Pay for quality now or for bugs later?
When you start a new MVP software project, you have to make an important tradeoff. Do you want to create something cheap and riddled with bugs, or do you want to create a quality product?
The short answer is: avoid bugs as much as you can.
Bad quality yields bugs, frustration, missed deadlines, waste of time, and consumer dissatisfaction.
An MVP doesn’t mean bad quality is OK. The main purpose of an MVP is to test your idea with the least investment possible, you are in fact playing on two parameters:
- The number of features you build.
- How complex each feature is.
When you are clear on how a feature should look like, then build it right, don’t compromise on quality. Also, don’t over engineer it.
Think about your end user, do you want him to miss an opportunity to test and try a feature just because you built it cheaply, and introduced bugs in it.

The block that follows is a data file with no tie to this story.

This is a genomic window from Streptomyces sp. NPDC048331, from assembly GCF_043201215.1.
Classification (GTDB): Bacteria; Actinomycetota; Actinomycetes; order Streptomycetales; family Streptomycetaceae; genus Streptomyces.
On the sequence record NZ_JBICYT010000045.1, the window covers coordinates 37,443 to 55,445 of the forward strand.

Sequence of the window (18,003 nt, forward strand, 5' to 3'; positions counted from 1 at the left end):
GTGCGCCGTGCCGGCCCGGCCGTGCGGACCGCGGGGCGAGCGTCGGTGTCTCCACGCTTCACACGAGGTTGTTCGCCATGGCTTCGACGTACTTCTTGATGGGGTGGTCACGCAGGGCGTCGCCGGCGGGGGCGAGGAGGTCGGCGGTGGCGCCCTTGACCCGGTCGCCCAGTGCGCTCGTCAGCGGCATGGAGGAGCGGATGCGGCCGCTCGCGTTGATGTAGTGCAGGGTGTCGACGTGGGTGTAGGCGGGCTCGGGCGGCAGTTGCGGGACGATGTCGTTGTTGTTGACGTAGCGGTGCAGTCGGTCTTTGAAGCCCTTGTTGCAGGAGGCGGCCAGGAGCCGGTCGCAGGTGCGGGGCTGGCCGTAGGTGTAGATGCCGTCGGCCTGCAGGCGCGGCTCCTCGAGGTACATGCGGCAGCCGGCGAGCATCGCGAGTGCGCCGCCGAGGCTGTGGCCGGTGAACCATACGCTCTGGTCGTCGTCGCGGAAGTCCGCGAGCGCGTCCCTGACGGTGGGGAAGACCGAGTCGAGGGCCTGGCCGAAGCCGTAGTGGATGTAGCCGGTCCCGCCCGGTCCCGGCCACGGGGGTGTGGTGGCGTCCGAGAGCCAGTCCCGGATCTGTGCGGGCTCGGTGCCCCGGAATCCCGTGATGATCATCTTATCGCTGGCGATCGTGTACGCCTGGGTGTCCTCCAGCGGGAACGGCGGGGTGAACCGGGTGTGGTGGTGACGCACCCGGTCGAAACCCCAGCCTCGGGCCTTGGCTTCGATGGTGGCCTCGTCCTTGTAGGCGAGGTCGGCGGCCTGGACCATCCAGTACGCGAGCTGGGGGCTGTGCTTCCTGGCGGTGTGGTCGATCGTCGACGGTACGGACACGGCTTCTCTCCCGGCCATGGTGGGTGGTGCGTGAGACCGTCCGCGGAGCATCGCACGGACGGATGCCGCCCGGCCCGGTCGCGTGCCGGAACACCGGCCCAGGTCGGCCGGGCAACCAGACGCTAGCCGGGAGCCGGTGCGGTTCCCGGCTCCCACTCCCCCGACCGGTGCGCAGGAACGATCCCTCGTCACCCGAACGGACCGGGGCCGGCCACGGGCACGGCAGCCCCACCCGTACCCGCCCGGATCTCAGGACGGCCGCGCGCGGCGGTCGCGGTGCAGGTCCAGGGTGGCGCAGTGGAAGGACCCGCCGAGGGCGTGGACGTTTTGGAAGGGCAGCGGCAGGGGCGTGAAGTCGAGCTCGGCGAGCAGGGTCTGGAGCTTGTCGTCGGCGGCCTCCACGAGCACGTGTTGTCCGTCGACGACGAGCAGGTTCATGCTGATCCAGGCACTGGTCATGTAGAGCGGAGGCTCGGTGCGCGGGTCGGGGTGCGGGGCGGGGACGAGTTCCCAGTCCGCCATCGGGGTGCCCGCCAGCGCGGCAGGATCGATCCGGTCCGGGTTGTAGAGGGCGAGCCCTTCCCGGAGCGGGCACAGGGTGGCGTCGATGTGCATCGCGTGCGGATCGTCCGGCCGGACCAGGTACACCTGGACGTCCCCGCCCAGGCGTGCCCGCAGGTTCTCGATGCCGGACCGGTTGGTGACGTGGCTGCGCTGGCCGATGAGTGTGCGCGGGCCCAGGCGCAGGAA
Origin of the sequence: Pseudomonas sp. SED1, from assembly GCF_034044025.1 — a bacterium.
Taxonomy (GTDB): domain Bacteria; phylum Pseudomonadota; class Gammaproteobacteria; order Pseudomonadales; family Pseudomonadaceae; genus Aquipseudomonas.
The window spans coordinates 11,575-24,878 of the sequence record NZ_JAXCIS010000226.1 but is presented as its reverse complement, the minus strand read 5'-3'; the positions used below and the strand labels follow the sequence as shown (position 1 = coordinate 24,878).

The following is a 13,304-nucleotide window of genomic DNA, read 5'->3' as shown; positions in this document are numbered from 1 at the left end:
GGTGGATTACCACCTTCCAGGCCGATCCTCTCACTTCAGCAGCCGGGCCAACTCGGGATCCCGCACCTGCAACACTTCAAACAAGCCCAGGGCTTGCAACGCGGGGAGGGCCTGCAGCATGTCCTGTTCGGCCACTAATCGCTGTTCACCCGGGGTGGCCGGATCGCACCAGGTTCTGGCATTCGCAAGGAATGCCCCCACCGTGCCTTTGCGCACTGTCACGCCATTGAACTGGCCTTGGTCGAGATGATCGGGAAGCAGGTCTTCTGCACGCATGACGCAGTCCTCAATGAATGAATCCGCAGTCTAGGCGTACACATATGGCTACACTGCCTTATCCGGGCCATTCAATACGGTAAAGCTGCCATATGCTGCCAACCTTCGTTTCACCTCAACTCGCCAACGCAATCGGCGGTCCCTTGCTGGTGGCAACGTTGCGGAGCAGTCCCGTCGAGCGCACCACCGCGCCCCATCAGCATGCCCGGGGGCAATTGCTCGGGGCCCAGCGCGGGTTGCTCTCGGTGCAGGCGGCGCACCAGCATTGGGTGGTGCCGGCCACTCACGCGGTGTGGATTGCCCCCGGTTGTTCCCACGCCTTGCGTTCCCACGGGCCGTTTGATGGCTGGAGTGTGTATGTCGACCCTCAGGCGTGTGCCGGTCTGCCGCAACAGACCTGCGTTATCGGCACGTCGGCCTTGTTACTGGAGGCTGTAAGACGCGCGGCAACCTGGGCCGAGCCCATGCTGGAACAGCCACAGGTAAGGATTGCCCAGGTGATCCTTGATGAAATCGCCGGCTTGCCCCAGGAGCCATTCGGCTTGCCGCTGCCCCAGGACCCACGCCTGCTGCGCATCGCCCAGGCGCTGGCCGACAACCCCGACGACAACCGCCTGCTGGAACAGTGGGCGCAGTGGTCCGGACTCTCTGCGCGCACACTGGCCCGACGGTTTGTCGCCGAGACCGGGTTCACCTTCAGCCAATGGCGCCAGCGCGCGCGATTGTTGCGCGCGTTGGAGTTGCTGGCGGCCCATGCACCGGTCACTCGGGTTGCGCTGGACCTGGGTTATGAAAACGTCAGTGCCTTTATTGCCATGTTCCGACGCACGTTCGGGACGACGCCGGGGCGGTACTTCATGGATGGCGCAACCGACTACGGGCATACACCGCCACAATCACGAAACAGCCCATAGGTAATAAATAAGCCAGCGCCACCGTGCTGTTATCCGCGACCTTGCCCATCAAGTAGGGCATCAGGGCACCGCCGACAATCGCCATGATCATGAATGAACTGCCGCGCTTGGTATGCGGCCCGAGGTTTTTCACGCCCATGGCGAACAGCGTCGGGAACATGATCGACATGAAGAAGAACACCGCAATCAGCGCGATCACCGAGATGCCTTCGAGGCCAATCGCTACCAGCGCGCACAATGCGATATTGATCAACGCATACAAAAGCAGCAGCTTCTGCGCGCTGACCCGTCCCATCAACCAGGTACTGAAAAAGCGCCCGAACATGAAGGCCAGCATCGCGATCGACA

Your users don’t have time to deal with bugs, and might even think that this particular feature is either broken or not yet implemented.
Imagine your MVP as a restaurant with a very small menu, when a customer tastes one meal he is amazed, and will want to eat more and more, he will even invite friends to join this great experience. This is exactly what a quality MVP does to your startup, it drives success, and good feedback.
Now imagine another restaurant with a lengthy menu, and when the customer tastes a meal he is disgusted with how bad it tastes. He will surely run for his life and warn others not to go to that bad restaurant. That’s how a bad quality and cheap MVP is detrimental to your startup. It brings disappointment for you and more importantly for your target user base.
Key take aways for building a great MVP:
- Don’t compromise on quality, aim for it.
- Play on the number of features, and on what each feature should deliver.
- Don’t over engineer features, keep things as simple as possible.
- Think about your end users, don’t treat them badly by making them suffer from a bad user experience.